Thorp celebrates 25 years of safe operation

sellafield logoEmployees from Thorp, the plant responsible for reprocessing oxide fuels at Sellafield, are celebrating 25 years of safe receipt and storage of spent nuclear fuel. 

Some things have changed greatly since the receipt and storage section of the plant opened in 1988, when Yazz and the plastic population were celebrating a number one hit with “the only way is up”, fuel for your car cost just 34p per litre and Liverpool FC were champions of England.

But, in West Cumbria, some things haven’t changed much at all. Back then, as today, a big debate was taking place about new nuclear missions — with the site’s unions leading the campaign for Sellafield to be a key part of the UK’s energy future.

While the focus of the debate today is on plutonium reuse, new power generation and what to do with the waste stored at Sellafield, back in August 1988 with the workforce and local community were celebrating the opening of the first part of Thorp; The Receipt and Storage facility.

Work had been going on in the background to gain national support for Thorp and would continue into the early 90’s. Employees and trade union officials had taken to the road with the ‘Trust Us’ campaign, travelling around and spreading the word about Thorp and gaining support.

Thorp, or the Thermal Oxide Reprocessing Plant, to give it its full title, cost £2.8bn to build and commission and was at the time, the largest single project ever completed in the UK.

Although the head end of the plant where the fuel is sheared and the chemical separation facility where the spent fuel is separated in to three streams; the reusable Uranium, Plutonium and the Highly Active waste, weren’t commissioned at this time, Thorp was in receipt of its customers fuel and the order books were brimming with business from 34 customers in nine different countries amounting to £9 billion of business.

The first receipt of fuel took place in August 1988,  with a 110 tonne Excellox flask which contained around three tonnes of irradiated Light water Reactor (LWR ) fuel being hoisted into the plant to record the start of active operations in Thorp Receipt and Storage – and so history was made.

Since then more than 8000 tonnes of fuel have been dealt with in the Receipt and Storage facility.

Alan Moses, Thorp Receipt and Storage manufacturing manager, Sellafield Ltd explains; “The employees that we have working in Receipt and Storage are a highly skilled group of people with an abundance of expertise.

“Many of the faces that you see on the plant have been there since day one, the knowledge and experience that they have is invaluable; they know the place inside out.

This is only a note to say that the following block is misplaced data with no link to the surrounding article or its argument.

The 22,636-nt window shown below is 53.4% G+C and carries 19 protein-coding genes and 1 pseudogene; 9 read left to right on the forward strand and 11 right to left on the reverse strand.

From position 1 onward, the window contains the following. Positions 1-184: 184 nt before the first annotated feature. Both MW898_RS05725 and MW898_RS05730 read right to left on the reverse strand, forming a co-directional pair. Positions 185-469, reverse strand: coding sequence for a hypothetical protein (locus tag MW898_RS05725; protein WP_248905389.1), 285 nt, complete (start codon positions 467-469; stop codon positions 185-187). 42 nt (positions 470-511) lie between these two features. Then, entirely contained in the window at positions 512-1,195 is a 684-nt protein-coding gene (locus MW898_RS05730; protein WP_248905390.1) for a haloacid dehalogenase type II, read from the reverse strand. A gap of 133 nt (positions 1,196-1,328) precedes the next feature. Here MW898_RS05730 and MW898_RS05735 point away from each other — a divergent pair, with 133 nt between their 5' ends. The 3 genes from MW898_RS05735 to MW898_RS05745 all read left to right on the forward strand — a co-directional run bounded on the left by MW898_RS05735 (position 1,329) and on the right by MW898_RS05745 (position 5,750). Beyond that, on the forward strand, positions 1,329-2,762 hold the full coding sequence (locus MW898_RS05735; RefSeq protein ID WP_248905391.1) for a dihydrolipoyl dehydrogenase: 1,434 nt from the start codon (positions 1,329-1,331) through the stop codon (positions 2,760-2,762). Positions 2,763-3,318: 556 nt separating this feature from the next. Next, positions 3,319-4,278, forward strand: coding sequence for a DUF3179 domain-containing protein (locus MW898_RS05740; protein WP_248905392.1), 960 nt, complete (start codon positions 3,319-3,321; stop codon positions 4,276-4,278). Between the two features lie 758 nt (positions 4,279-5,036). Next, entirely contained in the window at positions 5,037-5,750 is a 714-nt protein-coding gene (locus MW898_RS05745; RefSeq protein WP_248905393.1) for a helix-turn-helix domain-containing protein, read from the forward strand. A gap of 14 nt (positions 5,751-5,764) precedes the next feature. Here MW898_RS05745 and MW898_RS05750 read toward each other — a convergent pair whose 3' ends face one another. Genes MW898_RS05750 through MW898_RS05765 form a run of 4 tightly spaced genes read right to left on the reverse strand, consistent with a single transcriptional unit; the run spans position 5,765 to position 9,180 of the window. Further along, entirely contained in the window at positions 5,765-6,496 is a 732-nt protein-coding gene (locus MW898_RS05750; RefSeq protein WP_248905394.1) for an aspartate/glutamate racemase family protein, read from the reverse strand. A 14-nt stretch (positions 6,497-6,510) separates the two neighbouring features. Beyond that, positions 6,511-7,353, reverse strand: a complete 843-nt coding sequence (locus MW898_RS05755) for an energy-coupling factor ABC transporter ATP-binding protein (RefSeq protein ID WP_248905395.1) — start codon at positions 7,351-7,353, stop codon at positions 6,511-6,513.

“When Thorp stops reprocessing in 2018, as set out in the Nuclear Decommisisoning Authorities (NDA) Oxide fuel strategy, it won’t just be a case of flicking a switch and walking away. There is still a lot of work that will need to be done.

“Preparation work is currently ongoing to put is in the best position to receive our UK customers AGR fuel in order for the fleet of reactors to keep producing electricity – We are a key element in keeping the lights on in Britain.

“The Receipt and Storage element of the Thorp plant will remain operational until 2085, we will continue to fulfil our customer’s needs, there is still a lot to do but we have the workforce with which we can do it.”

Last year Thorp celebrated reprocessing its 7,000 te of spent nuclear fuel, this signified the completion of the initial base load contract.

Speaking on behalf of the Sellafield Workers Campaign, Steve Nicholson said: “It doesn’t seem that long ago that the ‘trust-us’ nuclear workers Thorp campaign was out and about rallying for support.

“We may be 25 years on but the Sellafield Workers’ Campaign is still out there lobbying. We are in regular meetings with influential people including representatives of number 10 discussing nuclear topics.

“We will be at the party political conferences once again this year, promoting the industry in West Cumbria and making clear our core aim; to achieve the ongoing development of the nuclear industry and finding a long term solution for the UK’s higher level-wastes promoting new nuclear build as a source of low carbon energy and to support the re-use of plutonium.”

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